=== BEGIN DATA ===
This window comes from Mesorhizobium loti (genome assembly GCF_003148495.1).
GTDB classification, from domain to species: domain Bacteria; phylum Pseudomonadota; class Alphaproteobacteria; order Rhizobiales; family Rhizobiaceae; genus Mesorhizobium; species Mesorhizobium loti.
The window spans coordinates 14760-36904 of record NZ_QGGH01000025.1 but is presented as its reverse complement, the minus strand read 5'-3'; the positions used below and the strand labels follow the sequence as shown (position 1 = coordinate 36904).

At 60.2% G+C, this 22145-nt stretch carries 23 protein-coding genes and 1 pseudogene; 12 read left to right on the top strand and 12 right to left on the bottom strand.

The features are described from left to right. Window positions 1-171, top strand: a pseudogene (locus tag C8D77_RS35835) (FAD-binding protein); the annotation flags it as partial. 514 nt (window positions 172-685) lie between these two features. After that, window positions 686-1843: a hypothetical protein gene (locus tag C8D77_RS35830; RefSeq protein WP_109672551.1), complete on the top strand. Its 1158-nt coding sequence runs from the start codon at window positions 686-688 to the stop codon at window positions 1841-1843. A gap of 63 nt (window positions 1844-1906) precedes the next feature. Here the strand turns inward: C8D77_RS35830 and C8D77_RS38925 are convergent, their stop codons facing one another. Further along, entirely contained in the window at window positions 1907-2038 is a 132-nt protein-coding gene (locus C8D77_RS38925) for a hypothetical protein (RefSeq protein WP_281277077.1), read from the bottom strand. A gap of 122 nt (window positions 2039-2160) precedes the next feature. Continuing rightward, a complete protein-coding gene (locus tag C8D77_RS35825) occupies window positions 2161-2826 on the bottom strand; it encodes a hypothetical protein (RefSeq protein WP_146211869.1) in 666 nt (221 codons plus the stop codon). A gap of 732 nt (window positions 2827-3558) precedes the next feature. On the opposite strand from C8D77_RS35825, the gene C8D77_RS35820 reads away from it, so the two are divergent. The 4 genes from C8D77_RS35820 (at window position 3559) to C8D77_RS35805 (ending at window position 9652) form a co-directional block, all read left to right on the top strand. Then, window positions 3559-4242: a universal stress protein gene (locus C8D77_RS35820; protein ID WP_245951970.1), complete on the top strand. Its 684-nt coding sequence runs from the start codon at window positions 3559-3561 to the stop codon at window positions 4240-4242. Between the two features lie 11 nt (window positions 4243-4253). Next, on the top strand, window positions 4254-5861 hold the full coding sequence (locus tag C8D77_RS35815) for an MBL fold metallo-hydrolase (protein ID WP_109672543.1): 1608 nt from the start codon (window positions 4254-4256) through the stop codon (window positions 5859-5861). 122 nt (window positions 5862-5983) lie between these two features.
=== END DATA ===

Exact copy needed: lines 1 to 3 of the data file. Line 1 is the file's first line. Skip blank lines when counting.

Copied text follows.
This window comes from Mesorhizobium loti (genome assembly GCF_003148495.1).
GTDB classification, from domain to species: domain Bacteria; phylum Pseudomonadota; class Alphaproteobacteria; order Rhizobiales; family Rhizobiaceae; genus Mesorhizobium; species Mesorhizobium loti.
The window spans coordinates 14760-36904 of record NZ_QGGH01000025.1 but is presented as its reverse complement, the minus strand read 5'-3'; the positions used below and the strand labels follow the sequence as shown (position 1 = coordinate 36904).